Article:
CV & LinkedIn
There has never been as much opportunity for professionals as there is in today’s world
CV & LinkedIn
In a world of constant change the CV remains a central pillar of recruitment. As more and more old school processes are rendered redundant and or less significant, the CV’s sustained relevance has hardly been noticed. However, coming up fast behind our old friend, the CV, is our newer one, the LinkedIn Profile.
While LinkedIn has been with us since 2005, its growth really went nuclear in 2011 and today it boasts a community of over 700 million members and counting. However, a general feeling of malaise around the ills of social media and the reluctance to invest time in building an All-Star profile, means that many people are only vaguely active on the platform. We regularly emphasize to our clients the importance of having a presence on LinkedIn as it is an opportunity to gain more exposure and get noticed for what you do. Many of H-Training’s partners immediately turn to LinkedIn if we refer a client to them and if they don’t have a profile or an incomplete one, it is a missed opportunity.
The Age of Opportunity
There has never been as much opportunity for professionals in today’s world. The growing power of the applicant doesn’t seem to be slowing anytime soon. H-Training has supported many of its corporate clients to innovate and focus much more sharply on how to improve what they can offer staff. In such a competitive field, where high performing people are everyone’s ambition, organisations need to compete with what is on offer to survive. From CEOs right down to entry level candidates and those changing careers there is a lot of work needed now as the leverage shifts more towards the candidate.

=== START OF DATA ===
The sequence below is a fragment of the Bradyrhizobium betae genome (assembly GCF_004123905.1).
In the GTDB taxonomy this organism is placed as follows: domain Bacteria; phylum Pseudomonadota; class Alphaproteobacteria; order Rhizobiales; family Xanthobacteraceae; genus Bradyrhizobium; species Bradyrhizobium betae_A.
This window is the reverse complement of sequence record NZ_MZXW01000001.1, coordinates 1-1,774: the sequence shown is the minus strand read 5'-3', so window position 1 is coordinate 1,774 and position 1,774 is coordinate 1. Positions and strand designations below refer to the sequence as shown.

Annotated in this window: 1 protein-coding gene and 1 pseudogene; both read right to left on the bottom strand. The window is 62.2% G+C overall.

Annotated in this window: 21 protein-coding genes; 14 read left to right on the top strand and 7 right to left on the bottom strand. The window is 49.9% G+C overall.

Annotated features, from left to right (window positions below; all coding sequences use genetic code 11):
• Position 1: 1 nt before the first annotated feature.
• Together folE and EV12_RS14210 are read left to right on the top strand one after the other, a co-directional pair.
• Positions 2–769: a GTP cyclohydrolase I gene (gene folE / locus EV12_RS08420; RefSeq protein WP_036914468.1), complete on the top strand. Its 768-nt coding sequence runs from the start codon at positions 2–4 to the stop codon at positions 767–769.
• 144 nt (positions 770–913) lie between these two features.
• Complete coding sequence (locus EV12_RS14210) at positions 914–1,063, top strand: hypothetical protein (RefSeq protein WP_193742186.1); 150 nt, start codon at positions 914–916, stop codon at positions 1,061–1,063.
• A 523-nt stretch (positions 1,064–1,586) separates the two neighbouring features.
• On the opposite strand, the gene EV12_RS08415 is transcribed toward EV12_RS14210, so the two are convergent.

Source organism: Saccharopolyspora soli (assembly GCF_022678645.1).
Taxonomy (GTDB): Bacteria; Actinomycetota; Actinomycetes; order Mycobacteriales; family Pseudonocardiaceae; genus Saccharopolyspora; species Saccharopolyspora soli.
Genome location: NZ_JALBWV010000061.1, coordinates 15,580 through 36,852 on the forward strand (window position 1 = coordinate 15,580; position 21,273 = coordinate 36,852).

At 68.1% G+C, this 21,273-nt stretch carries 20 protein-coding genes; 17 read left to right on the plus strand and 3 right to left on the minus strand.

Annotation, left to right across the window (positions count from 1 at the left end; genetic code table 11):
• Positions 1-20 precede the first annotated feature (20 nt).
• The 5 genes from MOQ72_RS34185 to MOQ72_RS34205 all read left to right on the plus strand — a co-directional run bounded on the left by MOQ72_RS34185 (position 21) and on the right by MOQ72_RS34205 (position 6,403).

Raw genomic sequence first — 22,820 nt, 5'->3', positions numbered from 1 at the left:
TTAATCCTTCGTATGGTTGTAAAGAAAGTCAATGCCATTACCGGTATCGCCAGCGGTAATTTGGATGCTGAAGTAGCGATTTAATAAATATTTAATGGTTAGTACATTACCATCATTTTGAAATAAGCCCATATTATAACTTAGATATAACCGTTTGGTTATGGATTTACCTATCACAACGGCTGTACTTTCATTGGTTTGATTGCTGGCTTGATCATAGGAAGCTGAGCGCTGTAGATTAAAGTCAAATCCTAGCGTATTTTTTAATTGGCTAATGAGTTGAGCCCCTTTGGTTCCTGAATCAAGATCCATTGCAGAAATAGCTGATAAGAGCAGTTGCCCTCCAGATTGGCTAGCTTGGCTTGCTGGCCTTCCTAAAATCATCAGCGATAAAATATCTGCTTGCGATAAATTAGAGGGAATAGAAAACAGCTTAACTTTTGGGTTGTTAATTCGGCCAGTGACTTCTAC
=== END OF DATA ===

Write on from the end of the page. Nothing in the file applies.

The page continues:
The internet, open source and formal education has provided so many of us with direct links into new careers and beyond. Furthermore, at H-Training we are very focused on how our clients can differentiate themselves in the job marketplace. Our programmes regularly unlock these doors that many people have assumed for years were simply not open to them. We do this by recognising the gaps that need to be filled in order to get to where you really want to go. However, by building a simple and impactful narrative, you can deliver a very robust message about who you are and why you should be selected. So much of presenting ourselves is lost in the confused notions people develop around what employers want.
Building a Narrative around 'YOU'
When people are unsure of what they are pitching and fail to recognise their audience it causes frustration. Added to this, it is alarming in H-Training’s experience the amount of valuable information that applicants fail to even mention at interview. We have seen people leave awards off CVs, downplay their involvement in specific projects and focus much more on what they haven’t got as opposed to the great value of what they have. In addition to this, nerves, self-doubt and overconfidence often result in the type of page-and-a-half rambling CV profiles that make recruiters wonder about calling in sick on Monday mornings.